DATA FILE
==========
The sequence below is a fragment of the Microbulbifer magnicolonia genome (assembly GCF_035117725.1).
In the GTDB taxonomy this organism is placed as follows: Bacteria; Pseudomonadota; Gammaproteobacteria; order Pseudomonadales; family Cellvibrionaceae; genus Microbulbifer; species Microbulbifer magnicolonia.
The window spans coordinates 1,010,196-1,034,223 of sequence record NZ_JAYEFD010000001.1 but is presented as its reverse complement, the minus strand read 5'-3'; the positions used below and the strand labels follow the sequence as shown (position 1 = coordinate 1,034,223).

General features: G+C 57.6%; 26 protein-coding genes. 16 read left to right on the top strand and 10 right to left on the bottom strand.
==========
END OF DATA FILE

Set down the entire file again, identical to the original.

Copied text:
The sequence below is a fragment of the Microbulbifer magnicolonia genome (assembly GCF_035117725.1).
In the GTDB taxonomy this organism is placed as follows: Bacteria; Pseudomonadota; Gammaproteobacteria; order Pseudomonadales; family Cellvibrionaceae; genus Microbulbifer; species Microbulbifer magnicolonia.
The window spans coordinates 1,010,196-1,034,223 of sequence record NZ_JAYEFD010000001.1 but is presented as its reverse complement, the minus strand read 5'-3'; the positions used below and the strand labels follow the sequence as shown (position 1 = coordinate 1,034,223).

General features: G+C 57.6%; 26 protein-coding genes. 16 read left to right on the top strand and 10 right to left on the bottom strand.